A collection of fourteen papers exploring the relationships between epilepsy , psychosis and "forced normalization" (the apparent normalization of EEGs in patients with epilepsy following drug treatment), including the groundbreaking work of Heinrich Landolt (1917-1971).
Boards have very slight shelfwear. Internally unmarked, as new. xi, 235 pp; b&w illus.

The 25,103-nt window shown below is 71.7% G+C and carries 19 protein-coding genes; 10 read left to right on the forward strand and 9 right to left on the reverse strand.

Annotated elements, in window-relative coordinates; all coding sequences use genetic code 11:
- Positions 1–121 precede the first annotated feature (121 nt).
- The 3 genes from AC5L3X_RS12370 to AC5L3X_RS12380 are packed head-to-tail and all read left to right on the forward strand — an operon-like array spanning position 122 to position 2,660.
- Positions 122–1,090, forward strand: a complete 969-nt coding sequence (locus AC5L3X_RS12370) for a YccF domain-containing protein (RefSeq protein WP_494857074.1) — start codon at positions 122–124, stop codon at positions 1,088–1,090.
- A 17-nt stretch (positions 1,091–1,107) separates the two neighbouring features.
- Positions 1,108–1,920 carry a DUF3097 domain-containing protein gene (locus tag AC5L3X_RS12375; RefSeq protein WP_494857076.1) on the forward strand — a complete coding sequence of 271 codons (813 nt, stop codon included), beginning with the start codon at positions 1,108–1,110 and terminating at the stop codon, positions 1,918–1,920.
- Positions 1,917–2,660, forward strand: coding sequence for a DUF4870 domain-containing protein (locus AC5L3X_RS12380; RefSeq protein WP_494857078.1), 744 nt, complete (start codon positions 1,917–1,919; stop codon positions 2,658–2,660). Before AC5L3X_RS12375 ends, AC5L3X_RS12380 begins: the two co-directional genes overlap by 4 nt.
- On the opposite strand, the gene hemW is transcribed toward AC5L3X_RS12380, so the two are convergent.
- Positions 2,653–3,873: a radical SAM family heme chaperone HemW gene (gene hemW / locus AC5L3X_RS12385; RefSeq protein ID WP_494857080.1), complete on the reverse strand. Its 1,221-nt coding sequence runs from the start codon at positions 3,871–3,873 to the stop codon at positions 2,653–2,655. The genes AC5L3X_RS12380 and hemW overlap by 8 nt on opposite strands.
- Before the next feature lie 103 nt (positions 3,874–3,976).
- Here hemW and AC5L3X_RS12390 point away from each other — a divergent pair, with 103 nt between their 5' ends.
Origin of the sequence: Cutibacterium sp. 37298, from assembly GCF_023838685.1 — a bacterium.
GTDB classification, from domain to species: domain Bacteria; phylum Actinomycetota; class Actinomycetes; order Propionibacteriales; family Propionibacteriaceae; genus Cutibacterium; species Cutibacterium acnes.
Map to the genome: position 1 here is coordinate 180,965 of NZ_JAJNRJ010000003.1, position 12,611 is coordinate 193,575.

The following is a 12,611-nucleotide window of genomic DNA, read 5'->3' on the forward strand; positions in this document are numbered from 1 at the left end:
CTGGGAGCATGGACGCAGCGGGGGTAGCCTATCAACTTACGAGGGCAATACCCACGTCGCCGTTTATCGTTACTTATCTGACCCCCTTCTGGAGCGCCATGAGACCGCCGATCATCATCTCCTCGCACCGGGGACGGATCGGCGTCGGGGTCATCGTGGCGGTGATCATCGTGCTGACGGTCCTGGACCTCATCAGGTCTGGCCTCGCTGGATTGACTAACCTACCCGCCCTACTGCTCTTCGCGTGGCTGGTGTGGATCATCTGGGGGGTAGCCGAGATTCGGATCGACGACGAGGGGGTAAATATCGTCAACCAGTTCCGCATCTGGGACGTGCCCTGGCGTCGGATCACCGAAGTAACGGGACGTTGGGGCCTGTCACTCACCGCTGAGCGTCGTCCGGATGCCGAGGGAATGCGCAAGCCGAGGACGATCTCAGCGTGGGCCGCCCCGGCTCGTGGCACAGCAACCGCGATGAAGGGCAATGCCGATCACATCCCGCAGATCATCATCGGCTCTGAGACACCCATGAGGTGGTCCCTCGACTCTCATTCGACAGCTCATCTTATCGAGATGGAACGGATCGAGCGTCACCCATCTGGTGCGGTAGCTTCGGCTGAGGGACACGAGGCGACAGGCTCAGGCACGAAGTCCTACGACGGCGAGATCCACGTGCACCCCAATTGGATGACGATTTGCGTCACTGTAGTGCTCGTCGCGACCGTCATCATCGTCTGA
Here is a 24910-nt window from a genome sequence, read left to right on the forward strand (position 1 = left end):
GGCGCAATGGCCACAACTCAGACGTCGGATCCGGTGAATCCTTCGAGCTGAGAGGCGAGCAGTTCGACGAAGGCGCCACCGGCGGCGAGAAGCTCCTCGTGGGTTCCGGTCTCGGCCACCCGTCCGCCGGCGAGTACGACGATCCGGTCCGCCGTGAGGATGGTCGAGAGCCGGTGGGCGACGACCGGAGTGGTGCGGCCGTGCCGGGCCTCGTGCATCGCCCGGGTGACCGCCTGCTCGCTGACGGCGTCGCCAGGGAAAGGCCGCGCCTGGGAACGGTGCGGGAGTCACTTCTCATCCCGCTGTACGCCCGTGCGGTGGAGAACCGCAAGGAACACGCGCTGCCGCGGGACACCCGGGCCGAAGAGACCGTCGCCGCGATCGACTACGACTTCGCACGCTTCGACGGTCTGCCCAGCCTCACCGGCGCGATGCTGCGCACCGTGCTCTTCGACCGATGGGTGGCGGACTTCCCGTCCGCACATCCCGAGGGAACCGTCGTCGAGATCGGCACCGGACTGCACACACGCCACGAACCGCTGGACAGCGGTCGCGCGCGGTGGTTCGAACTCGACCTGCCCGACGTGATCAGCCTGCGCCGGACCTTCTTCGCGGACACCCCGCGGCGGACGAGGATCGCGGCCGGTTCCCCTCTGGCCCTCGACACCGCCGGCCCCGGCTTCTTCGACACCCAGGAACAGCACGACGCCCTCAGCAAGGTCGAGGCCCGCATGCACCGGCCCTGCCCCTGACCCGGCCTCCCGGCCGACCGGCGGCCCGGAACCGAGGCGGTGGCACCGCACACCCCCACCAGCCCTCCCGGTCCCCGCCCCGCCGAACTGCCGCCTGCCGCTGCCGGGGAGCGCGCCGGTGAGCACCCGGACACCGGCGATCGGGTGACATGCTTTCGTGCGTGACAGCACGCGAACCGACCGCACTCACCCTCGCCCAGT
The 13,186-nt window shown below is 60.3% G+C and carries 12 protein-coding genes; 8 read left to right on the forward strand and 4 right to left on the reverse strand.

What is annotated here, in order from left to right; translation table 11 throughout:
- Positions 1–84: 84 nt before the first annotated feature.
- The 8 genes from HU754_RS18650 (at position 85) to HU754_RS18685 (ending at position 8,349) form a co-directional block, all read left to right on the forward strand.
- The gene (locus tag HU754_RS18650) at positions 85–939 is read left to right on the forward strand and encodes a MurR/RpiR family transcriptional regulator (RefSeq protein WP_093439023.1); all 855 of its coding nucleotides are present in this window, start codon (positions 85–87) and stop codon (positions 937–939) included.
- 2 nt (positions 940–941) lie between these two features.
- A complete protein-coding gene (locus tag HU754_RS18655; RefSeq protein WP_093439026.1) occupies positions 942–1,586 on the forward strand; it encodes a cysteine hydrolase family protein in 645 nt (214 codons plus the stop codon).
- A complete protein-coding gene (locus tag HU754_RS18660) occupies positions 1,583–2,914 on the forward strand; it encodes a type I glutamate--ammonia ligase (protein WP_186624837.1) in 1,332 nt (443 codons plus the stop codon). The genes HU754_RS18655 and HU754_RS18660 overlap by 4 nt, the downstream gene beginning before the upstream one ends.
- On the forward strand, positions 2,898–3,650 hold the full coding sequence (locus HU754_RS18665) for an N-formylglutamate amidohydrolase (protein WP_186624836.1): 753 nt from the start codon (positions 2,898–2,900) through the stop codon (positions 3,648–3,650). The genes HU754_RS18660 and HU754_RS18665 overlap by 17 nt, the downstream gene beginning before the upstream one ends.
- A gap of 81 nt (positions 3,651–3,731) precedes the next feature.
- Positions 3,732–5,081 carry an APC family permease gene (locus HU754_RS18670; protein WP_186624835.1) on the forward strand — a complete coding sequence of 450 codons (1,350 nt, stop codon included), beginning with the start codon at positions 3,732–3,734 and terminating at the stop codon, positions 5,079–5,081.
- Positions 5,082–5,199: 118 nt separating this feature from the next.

The development of psychiatric problems in patients with epilepsy is not uncommon but the relationship between the two remains controversial. "Forced normalization" refers to the apparent normalization of EEGs in patients with epilepsy following drug treatment. The term was coined in the 1960s by Heinrich Landolt who noted that while EEG normalization resulted in the desired improvement of epilepsy symptoms, it was in some patients accompanied by the emergence of behavioural disturbances, or "alternative" psychoses.;Landolt's work was ignored by two generations of neurologists and psychiatrists but, with the recent introduction of powerful new anticonvulsant medications, some of which are linked with behavioural problems, his work has again become relevant. Explores the concept of forced normalization, first from a historical perspective and then from the contemporary point of view, explaining the electrophysiology and neurochemistry, and examining the implications for the modern management of epilepsy.